Children exposed to high indoor levels of pet or pest allergens during infancy have a lower risk of developing asthma by 7 years of age, new research supported by the National Institutes of Health reveals. The findings, published September 19 in the Journal of Allergy and Clinical Immunology, may provide clues for the design of strategies to prevent asthma from developing.
While previous studies have established that reducing allergen exposure in the home helps control established asthma, the new findings suggest that exposure to certain allergens early in life, before asthma develops, may have a preventive effect. The observations come from the ongoing Urban Environment and Childhood Asthma (URECA -- pronounced "Eureka") study, which is funded by NIH's National Institute of Allergy and Infectious Diseases (NIAID) through its Inner-City Asthma Consortium.
"We are learning more and more about how the early-life environment can influence the development of certain health conditions," said NIAID Director Anthony S. Fauci, M.D. "If we can develop strategies to prevent asthma before it develops, we will help alleviate the burden this disease places on millions of people, as well as on their families and communities."
According to the Centers for Disease Control and Prevention, more than 8 percent of children in the United States currently have asthma, a chronic disease that intermittently inflames and narrows the airways. Asthma can result in missed time from school and work and is a major cause of emergency department visits and hospitalizations.
The URECA study investigates risk factors for asthma among children living in urban areas, where the disease is more prevalent and severe. Since 2005, URECA has enrolled 560 newborns from Baltimore, Boston, New York City and St. Louis at high risk for developing asthma because at least one parent has asthma or allergies. Study investigators have been following the children since birth, and the current research report evaluates the group through 7 years of age.
Among 442 children for whom researchers had enough data to assess asthma status at age 7 years, 130 children (29 percent) had asthma. Higher concentrations of cockroach, mouse and cat allergens present in dust samples collected from the children's homes during the first three years of life (at age 3 months, 2 years and 3 years) were linked to a lower risk of asthma by age 7 years. The researchers observed a similar association for dog allergen, although it was not statistically significant, meaning it could be due to chance. Additional analysis indicated that exposure to higher levels of these four allergens at age 3 months was associated with a lower risk of developing asthma.
Evidence also suggested that the microbial environment in the home during infancy may be associated with asthma risk. A previous report from URECA that assessed the microbiome of house dust collected in the first year of life suggested that exposure to certain bacteria during infancy may protect 3-year-olds from recurrent wheezing, a risk factor for developing asthma. In the current report, researchers found associations between the abundance of certain types of bacteria in the house dust and an asthma diagnosis by age 7 years, suggesting that exposure to certain types of bacteria in early life might influence development of asthma. However, additional research is needed to clarify the potential roles of these microbial exposures in asthma development.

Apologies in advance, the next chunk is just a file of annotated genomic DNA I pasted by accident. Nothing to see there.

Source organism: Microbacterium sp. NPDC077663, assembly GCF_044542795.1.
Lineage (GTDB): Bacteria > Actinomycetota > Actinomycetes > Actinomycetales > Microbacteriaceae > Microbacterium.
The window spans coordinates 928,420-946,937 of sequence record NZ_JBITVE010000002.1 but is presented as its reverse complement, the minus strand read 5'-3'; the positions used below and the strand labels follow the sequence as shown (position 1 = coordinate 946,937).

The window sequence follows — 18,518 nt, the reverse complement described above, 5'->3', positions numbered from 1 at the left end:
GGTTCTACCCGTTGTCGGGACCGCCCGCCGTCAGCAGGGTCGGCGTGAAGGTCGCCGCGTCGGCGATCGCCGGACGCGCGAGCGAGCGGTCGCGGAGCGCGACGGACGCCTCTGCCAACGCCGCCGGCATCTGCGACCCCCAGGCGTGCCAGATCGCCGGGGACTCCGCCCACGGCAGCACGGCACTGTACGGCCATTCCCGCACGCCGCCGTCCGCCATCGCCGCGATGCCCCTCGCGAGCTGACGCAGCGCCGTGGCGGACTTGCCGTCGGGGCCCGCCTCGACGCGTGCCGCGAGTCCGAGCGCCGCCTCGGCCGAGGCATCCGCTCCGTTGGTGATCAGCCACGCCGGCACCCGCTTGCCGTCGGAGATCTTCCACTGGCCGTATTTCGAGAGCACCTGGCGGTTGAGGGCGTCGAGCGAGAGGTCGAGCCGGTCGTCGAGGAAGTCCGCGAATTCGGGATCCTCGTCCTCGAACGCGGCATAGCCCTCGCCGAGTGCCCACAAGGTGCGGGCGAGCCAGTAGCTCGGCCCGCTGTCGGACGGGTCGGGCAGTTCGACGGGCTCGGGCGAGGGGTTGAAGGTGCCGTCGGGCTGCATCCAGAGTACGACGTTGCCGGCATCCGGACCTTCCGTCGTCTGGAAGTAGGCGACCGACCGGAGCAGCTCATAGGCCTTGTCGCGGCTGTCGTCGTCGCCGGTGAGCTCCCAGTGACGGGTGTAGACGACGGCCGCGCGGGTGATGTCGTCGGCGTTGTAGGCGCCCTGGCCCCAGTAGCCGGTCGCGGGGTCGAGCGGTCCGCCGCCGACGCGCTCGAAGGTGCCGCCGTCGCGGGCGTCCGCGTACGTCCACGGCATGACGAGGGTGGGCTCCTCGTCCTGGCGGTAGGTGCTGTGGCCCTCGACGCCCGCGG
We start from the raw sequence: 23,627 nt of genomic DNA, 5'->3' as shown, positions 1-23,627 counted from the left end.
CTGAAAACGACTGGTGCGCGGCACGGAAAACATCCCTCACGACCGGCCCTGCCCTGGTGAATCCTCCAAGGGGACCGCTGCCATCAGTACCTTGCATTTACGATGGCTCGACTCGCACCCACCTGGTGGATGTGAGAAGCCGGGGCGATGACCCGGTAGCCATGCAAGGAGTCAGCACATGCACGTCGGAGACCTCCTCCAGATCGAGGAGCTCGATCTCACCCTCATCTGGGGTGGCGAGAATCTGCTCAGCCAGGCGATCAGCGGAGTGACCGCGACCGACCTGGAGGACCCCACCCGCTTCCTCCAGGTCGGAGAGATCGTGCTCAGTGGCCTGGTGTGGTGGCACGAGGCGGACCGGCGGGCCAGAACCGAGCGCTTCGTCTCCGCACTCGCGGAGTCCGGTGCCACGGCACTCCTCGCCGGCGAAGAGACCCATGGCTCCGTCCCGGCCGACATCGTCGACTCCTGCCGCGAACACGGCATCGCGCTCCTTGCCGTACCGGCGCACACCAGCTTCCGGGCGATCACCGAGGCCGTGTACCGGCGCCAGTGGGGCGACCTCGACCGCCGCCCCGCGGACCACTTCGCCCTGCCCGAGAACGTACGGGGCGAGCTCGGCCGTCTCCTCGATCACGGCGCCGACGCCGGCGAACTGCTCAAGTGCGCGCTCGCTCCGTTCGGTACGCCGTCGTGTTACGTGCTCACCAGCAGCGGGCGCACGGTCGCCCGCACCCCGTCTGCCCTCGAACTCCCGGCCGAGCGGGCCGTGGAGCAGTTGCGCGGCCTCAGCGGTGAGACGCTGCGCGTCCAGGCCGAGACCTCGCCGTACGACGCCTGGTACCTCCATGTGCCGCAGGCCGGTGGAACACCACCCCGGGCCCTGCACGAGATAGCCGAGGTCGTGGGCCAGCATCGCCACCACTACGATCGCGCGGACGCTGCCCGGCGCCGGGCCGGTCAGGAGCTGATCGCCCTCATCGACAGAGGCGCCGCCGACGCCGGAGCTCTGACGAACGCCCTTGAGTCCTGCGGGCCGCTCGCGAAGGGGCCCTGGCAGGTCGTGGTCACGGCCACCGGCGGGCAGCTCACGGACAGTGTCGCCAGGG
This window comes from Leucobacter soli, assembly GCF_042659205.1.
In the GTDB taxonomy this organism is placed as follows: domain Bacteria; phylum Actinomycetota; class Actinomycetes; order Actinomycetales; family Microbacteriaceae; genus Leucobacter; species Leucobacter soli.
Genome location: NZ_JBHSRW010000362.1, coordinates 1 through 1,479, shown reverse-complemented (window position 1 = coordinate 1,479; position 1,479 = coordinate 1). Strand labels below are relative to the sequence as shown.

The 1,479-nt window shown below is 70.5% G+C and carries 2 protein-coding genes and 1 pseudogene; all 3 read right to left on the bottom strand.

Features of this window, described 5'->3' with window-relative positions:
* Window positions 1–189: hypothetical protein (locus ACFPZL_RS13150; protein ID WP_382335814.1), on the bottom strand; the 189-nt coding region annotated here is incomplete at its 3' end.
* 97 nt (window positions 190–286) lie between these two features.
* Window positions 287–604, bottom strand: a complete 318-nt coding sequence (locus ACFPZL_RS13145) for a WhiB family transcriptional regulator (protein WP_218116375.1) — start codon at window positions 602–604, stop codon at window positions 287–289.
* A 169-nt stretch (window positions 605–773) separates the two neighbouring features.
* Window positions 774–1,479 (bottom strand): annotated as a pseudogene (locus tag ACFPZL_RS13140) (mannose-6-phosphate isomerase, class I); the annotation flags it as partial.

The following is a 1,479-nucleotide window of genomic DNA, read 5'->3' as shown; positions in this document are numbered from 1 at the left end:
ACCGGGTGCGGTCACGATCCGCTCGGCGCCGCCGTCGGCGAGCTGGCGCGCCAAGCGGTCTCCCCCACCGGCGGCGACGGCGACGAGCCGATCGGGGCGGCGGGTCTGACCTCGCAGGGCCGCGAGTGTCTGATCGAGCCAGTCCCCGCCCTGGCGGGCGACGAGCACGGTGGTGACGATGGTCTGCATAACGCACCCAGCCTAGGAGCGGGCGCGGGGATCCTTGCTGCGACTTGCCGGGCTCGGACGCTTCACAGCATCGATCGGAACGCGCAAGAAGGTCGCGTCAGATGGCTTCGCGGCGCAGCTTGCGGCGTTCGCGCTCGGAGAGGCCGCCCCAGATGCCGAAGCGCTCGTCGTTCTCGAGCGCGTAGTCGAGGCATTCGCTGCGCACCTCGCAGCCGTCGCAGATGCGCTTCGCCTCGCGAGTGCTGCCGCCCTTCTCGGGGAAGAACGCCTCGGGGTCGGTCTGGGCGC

"Our observations imply that exposure to a broad variety of indoor allergens, bacteria and bacterial products early in life may reduce the risk of developing asthma," said James E. Gern, M.D., the principal investigator of URECA and a professor at the University of Wisconsin-Madison. "Additional research may help us identify specific targets for asthma prevention strategies."
In addition, the seven-year URECA results confirm previous research linking development of childhood asthma to recognized risk factors such as prenatal exposure to tobacco smoke and maternal stress and depression. Investigators found that the presence of cotinine, which results from the breakdown of nicotine in the body, in the umbilical cord blood of newborns increased their risk of developing asthma by age 7 years. Maternal stress and depression reported during the first three years of the child's life also were associated with an increased risk of developing childhood asthma.
The URECA investigators are continuing to monitor the children. By dividing the children into groups based on characteristics of their allergies and asthma, the scientists hope to uncover additional information about which early-life factors influence development of allergic or non-allergic asthma.
This work was funded by NIAID under award numbers AI025496, AI25482, HHSN272200900052C, HHSN272201000052I, AI114271-01 and AI117870. NIH's National Center for Advancing Translational Science provided additional support under award numbers RR00052, RR00533, RR025771, RR00071, RR024156, and RR024992-02, TR001079 and TR000040. The URECA study is conducted at the Boston University School of Medicine, Johns Hopkins University in Baltimore, Saint Louis Children's Hospital and Columbia University in New York. The URECA study is no longer recruiting, but more information is available at ClinicalTrials.gov using identifier NCT00114881.
Reference: GT O'Connor et al. Early-life home environment and risk of asthma among inner-city children. Journal of Allergy and Clinical Immunology DOI: 10.1016/j.jaci.2017.06.040 (2017).
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